Does Your Culture Promote the Right Behaviors?

Does Your Culture Promote the Right Behaviors?
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Be Mindful of the Workplace Culture You Create
Does your culture promote the right behaviors?  Your strategy must go through your culture to be successfully implemented.  How leaders define and shape their corporate culture is a critical variable in defining the success and failure of their business strategies.

As a leader, your job is to shape and align your corporate culture to help and not hinder your strategic progress.

Defining Organizational Culture
We define organizational culture as the way things truly get done. Culture at work can be measured by understanding the way people think, behave, and work.  This includes the known and unspoken values and assumptions that drive key business practices and behaviors – especially in leaders and in who they hire, fire and promote.  In short, culture sets the tone of how you expect people to behave and how you do business.

Does your culture promote the right behaviors?

Culture’s Link to Performance

Successful organizations understand and leverage their workplace culture in order to outperform their competition.

  • A recent Harvard Business School research report described how an effective culture can account for up to half of the differential in performance between organizations in the same industry.
  • Our own organizational alignment research found that cultural factors account for 40% of the difference between high and low performance in terms of revenue growth, profitability, leadership effectiveness, customer loyalty, and employee engagement.

Is Your Culture Helping or Hindering?
Some strong cultures, like Southwest Airlines, help companies outperform their peers.  And some strong cultures, like the unhealthy culture that has undermined the effectiveness and reputation of The Department of Veterans Affairs, hurt performance.  The question you must ask as a leader is whether your culture is helping or hindering your ability to:

  • Execute your business strategy
  • Attract, develop, engage, and retain the people you need to thrive

A Win at All Costs Culture
A recent example of a toxic culture that negatively affected an organization is the culture at the Houston Astros that caused the recent cheating scandal in Major League Baseball.  The Astros were caught stealing signs in order to gain an illegal competitive edge and win the World Series.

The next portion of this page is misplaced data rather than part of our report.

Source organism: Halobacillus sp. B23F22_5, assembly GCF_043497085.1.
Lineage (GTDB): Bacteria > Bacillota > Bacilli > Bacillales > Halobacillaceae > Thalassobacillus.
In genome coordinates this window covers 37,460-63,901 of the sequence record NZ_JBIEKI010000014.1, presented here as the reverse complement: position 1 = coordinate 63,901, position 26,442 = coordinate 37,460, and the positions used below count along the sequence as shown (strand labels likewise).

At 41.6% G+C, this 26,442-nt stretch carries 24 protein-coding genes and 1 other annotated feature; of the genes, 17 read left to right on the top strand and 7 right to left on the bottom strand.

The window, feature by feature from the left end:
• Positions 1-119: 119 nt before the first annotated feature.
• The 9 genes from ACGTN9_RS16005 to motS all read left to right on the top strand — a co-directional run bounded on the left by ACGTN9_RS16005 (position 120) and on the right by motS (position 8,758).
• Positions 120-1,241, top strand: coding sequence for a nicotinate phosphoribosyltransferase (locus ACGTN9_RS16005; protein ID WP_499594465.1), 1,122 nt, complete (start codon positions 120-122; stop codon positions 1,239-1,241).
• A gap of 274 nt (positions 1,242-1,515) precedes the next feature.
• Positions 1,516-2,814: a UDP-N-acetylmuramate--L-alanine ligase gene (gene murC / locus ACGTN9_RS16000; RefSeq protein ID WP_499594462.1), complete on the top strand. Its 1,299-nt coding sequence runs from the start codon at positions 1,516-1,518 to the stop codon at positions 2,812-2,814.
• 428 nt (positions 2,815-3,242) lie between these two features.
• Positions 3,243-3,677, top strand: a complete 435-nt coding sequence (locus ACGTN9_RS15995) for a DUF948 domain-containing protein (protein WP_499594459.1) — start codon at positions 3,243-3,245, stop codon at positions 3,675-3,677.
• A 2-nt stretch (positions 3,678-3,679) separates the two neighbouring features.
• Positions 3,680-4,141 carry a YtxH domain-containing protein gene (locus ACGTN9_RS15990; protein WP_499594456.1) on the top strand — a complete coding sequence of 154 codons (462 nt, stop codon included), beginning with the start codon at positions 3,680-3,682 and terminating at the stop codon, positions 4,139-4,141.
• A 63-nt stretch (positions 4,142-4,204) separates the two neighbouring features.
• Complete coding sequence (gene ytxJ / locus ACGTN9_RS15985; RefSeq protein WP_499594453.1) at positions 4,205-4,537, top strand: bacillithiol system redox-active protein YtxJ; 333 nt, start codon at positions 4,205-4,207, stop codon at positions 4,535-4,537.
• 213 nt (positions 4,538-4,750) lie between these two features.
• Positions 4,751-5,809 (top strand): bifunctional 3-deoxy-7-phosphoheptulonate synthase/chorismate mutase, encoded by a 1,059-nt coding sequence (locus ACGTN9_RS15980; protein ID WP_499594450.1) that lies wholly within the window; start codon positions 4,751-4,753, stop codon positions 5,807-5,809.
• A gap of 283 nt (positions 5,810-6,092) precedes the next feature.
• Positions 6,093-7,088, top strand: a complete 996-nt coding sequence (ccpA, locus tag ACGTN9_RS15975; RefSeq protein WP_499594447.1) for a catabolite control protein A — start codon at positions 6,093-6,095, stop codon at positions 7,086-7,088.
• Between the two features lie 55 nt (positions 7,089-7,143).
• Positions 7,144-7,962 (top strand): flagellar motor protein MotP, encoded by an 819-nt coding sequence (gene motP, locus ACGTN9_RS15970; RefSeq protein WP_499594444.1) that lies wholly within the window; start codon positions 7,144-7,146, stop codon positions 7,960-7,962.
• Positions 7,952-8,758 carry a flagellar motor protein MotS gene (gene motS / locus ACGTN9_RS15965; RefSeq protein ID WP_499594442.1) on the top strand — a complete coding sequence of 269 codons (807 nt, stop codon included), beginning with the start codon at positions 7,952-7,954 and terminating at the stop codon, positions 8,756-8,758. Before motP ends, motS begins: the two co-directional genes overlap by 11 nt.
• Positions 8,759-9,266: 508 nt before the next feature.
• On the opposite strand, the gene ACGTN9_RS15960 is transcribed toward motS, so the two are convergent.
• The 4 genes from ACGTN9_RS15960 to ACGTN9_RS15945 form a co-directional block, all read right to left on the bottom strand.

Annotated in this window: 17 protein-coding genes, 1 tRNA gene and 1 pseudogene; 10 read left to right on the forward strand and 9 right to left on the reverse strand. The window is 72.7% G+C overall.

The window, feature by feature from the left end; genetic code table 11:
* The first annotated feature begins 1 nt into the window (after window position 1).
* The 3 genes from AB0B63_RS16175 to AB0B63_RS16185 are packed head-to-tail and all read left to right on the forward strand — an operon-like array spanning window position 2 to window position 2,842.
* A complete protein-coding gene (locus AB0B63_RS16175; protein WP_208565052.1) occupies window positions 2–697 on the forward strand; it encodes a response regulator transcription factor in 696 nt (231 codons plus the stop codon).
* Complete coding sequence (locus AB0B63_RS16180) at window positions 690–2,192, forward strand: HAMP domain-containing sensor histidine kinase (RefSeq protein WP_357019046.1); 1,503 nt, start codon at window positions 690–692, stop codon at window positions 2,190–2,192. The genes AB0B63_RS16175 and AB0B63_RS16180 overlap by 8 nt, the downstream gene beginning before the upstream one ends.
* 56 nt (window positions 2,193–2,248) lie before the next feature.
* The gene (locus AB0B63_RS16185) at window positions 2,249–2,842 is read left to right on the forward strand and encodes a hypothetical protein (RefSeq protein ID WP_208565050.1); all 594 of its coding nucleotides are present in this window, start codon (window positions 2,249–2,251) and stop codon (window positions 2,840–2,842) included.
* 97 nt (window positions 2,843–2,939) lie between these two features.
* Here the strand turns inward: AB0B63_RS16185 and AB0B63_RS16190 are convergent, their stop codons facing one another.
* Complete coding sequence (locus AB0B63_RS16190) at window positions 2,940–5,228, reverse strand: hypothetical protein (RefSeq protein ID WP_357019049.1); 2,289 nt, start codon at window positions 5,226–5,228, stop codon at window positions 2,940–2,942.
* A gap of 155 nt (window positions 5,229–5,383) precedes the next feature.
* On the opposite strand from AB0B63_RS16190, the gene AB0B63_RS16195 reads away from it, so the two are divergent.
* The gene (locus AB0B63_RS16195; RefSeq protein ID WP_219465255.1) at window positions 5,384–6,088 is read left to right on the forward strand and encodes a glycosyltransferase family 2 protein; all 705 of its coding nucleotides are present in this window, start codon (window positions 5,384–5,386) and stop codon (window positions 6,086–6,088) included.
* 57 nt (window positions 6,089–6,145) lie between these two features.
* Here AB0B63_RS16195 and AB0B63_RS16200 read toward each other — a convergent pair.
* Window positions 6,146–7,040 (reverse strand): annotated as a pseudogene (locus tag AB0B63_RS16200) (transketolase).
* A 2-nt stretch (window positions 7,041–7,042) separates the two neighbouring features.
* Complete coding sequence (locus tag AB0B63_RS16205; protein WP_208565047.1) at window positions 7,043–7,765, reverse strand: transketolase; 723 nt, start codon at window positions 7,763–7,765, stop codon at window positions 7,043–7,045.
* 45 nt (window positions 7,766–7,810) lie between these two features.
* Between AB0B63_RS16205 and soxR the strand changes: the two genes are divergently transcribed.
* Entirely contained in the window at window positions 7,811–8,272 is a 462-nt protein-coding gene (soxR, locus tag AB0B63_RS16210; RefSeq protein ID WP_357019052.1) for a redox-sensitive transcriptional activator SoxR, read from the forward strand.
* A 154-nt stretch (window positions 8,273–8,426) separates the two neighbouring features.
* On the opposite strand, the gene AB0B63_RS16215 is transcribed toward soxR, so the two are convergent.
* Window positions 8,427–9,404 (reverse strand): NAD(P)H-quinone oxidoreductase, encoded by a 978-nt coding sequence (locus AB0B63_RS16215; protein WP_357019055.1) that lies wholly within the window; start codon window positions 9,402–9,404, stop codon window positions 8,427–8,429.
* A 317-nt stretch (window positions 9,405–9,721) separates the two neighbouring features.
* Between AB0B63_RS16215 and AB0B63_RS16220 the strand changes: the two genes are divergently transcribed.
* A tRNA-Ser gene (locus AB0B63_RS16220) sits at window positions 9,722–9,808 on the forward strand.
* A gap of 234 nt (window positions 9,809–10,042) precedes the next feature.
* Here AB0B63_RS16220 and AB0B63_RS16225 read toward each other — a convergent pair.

Now reports are coming out that the Astros’ leadership instilled a toxic culture in which pushing the boundaries to win at all costs was encouraged.  Sources report that “Astros’ management is [capable] of bulldozing people and decency” and that, in Houston, “up was down.”  Supposedly management is based upon fear, communication is weak, and “the bottom-line is all that matters.”

The Consequences of a Toxic Culture
While we would say that their strategy and culture were perfectly aligned to win at all costs, such a toxic culture is rarely sustainable or fulfilling.  The general manager and manager were fired.  Steep fines and draft pick penalties were handed out.

But many feel that the one responsible, Commissioner Manfred, skirted the problem of the team’s lack of integrity by finding a way to appease the thirty billionaire owners who are his bosses – including the Astros’ owner, Jim Crane.

“Crane won,” said one team president. “The entire thing was programmed to protect the future of the franchise. He got his championship. He keeps his team. His fine is nothing. The sport lost, but Crane won.”

Did the Punishments Get at the Heart of the Problem?
We think not.  As long as the benefits of winning a championship are greater than the consequences for cheating, people will continue to try to win at all costs.  We believe that the Commissioner sidestepped the bigger issue of the lack of integrity in the Astros’ organization – and in the sport as a whole. With the underlying culture basically unaffected, we believe that cheating behaviors to help win at all costs are likely to continue.

The Bottom Line
Organizational culture is often set in large part by its founder. Take a good, close look at the kinds of behaviors that support and align with your strategy for success.  Does your current culture promote the “right” critical behaviors?  If not, you have some important work to do.

To learn more about how to ensure that your culture promotes the right behaviors, download The 3 Levels of Culture that You Must Get Right for High Performance

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